ANAHEIM — Returning as the Big West Conference’s host school for the Wooden Legacy tournament for the first time since the 2014-15 season, the Long Beach State men’s basketball team (3-5) went 1-1 against two high-profile opponents it had never faced before.
The eight-program tournament is being held at the Anaheim Convention Center’s Anaheim Arena over Thanksgiving weekend.
Opening round: Big West prevails over Big East in 17-point comeback against Providence
Despite shooting just 2-for-10 from deep and 14-for-23 on free throws Thursday morning, Long Beach willed its way to a dramatic 66-65 victory over the Friars in the final three seconds of the game.
The Beach’s disruptive defense was able to string together stops while down against Providence (4-4), holding it under its average of 80.2 points and forcing it into nine turnovers more than its average of 12.
Sophomore guard Michael Carter III was huge in crunch time, hitting a right wing three to make it a 1-point game and ultimately nailing three game-winning free throws. He led the Beach with 23 points (2-3 3PT, 9-10 FT), three assists and two steals. Freshman center Joshua Morgan narrowly missed his first double-double with 12 points (5-8 FG, 2-2 FT), nine rebounds and three blocks.
“I’m thankful for all these guys in that locker room over there,” Long Beach State associate head coach Myke Scholl said. “They’ve been going through it the last couple of weeks and a big thing we said was, ‘Come out here and play like it’s Thanksgiving, guys.’ We’ve got a lot to be thankful for and gratitude was the theme. I’m very grateful for this win right here.”
It was a battle of pace as Providence’s half-court offense and shooting outclassed the Beach’s quick-tempo attack early. Each time the Friars slowed the game down with their offensive sets, it appeared to throw the Beach off rhythm, leading to turnovers and unnecessary fouls.
Long Beach trailed 37-28 at halftime while being plagued by missed free throws on the front end of 1-and-1 opportunities and converting on just one field goal in the final 5:30 of the first half.
Early into the second half, it appeared it would be the same old story as Long Beach came out sluggish and quickly took a timeout after Providence stretched out to its largest lead of the game 47-30.
With a new defensive intensity, Long Beach forced Providence to turn the ball over 12 times in the final 20 minutes. Although its 3-point and free throw shooting never picked up, the Beach went to its t̶u̶r̶k̶e̶y̶ ̶a̶n̶d̶ ̶g̶r̶a̶v̶y̶ bread-and-butter the rest of the way, scoring mostly in transition, off of forced turnovers and early in the shot clock at the rim.
“[Head coach Dan Monson] told them, ‘They’re a minute and 30 seconds into this half, and it’s not going to happen again,’” Scholl said. “‘We’re not having the same four minutes in the second half against Arizona. We’re going to change this right now, we’ll put that minute-thirty behind us,’ and we came out with a 13-2 run. That made the guys believe.”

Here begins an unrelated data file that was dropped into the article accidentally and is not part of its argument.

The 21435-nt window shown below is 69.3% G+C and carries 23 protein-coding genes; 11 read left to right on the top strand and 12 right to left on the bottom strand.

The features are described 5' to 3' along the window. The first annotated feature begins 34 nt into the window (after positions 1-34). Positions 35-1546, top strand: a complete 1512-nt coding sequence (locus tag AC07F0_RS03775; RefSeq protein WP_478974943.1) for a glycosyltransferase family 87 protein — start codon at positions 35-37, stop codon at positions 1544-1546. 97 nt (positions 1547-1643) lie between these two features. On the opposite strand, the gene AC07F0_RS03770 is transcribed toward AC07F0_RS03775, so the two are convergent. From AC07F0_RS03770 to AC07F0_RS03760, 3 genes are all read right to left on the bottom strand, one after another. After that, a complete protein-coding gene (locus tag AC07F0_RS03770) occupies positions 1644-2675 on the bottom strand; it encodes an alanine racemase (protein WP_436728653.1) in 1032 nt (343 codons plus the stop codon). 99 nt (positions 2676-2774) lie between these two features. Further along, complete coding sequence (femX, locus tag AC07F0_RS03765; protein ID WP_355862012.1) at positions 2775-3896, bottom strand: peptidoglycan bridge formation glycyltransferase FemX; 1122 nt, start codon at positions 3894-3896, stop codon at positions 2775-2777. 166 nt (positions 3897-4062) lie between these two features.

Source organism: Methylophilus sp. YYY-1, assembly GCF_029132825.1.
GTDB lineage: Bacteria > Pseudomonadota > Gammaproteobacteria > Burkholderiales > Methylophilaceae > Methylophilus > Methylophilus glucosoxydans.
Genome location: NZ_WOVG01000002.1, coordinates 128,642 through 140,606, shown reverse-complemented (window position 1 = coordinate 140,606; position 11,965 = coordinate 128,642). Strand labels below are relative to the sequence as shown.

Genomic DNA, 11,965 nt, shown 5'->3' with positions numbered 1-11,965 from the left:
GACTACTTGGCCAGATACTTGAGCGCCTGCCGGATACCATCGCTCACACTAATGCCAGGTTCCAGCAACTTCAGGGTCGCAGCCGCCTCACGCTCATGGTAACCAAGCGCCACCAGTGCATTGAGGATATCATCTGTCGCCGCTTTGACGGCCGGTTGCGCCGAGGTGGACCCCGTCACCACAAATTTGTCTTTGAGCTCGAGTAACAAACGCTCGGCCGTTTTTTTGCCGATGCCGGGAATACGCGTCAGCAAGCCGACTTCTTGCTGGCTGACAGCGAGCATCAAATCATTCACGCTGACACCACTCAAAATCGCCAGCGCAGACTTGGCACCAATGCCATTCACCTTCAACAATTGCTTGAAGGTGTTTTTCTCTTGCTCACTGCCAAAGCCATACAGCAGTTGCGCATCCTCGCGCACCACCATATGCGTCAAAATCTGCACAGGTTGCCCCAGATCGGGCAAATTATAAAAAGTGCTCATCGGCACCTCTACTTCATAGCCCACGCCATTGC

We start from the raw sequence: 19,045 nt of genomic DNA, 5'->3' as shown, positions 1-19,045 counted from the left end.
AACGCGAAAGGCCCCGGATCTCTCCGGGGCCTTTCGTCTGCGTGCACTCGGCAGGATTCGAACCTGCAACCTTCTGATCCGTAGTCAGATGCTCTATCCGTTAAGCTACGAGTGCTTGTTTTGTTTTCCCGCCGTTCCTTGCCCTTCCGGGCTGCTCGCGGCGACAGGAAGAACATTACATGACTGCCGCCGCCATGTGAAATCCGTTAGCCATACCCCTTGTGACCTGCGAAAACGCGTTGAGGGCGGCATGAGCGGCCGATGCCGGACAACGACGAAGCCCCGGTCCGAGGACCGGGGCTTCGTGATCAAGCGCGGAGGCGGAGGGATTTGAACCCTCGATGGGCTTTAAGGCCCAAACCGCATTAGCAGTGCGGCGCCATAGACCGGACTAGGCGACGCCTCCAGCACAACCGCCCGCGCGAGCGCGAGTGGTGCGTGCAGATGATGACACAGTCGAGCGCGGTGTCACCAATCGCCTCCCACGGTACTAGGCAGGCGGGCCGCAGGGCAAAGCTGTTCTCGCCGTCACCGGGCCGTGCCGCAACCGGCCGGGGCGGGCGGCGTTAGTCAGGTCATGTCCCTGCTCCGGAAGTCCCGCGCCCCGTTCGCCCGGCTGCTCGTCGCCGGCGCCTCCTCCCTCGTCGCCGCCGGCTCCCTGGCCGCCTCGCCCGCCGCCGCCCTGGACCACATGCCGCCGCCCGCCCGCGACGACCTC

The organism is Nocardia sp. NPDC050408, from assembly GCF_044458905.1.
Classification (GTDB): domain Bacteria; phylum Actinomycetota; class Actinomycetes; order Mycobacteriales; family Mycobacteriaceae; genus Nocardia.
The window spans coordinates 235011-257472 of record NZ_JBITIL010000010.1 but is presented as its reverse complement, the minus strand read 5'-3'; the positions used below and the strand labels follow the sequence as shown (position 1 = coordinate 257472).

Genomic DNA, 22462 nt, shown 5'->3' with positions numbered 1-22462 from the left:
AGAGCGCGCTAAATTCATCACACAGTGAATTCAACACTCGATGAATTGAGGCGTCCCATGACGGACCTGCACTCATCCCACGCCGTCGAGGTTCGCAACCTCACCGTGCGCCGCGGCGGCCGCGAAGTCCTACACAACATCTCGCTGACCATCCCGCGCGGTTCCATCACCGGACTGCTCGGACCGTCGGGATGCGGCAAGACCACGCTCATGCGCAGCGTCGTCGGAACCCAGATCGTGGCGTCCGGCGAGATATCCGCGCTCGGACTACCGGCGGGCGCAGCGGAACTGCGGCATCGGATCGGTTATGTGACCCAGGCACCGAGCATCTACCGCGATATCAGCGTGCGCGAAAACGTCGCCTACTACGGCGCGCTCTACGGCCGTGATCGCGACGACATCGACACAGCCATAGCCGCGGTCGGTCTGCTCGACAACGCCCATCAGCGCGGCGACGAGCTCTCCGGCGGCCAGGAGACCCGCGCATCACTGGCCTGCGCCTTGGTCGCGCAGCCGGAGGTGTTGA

With the victory, the Beach secured itself a top-4 finish and a second-round matchup against the winner of Wake Forest and the College of Charleston the next day.
Semifinals: The Beach falls short as the Demon Deacons make tournament-record free throws
On the second day of Wooden Legacy action, Long Beach answered the challenge offensively, but couldn’t keep Wake Forest (5-2) off of the glass or the foul line, losing 88-75.
Both teams faced each other for the first time in their programs’ history Friday morning. The Demon Deacons entered the game ranking third nationally in defensive rebounding (82.7% of opponents’ misses) and dominated the rebounding advantage against the Beach, 43-27.
Unable to clear the ball consistently, the Beach was forced to work for every point, being held to zero second-chance points and just eight fastbreak points for the game.
“As I told the team, the only thing that’s not fixable right now that I can’t seem to fix is the rebounding,” Monson said, “because everything else is very fixable and this team is going to get much better as they get experience.”
Despite struggling to score in the half-court early on into the season, Long Beach showed its growth with a season-high four players finishing in double-figures and assists made on 19 of its 26 field goals.
Carter III had it going once again for the Beach, finishing with a career-high nine assists along with 18 points. Morgan turned in another impressive performance with 10 points, seven rebounds and four blocks.
Junior guard Colin Slater fared well against Wake Forest’s 1,000+ point career scorer, senior guard Brandon Childress, holding him to 4 of 11 in the second half while finishing with 15 points and three steals.
Sophomore guard Chance Hunter was able to find his rhythm from the field early, but fouled out for the second game in a row, highlighted by a technical call for celebrating a made three.
“This team, I keep telling them,” Monson said, “they play with great emotion, which I love, but they’re too emotional. There’s a big difference. [Hunter] was in a great rhythm when he hit that three, and we’re up five and it was our biggest lead of the game. If he just goes back and gets a stop, it could’ve been a whole different game.”
Late in the first half, junior guard Drew Cobb injured his right ankle after landing on a Wake Forest foot while pulling down a rebound. Cobb has been the team’s best perimeter defender and would be a big loss if he were to miss significant time.
Long Beach was unable to recover from their 7-point halftime deficit as Wake Forest was able to score at the free throw line (20) more than they did anywhere else (15 FGM) in the second half, killing any and all momentum that swayed against them.
Long Beach State will face Penn for third place at the Anaheim Arena, Sunday at 10:30 a.m.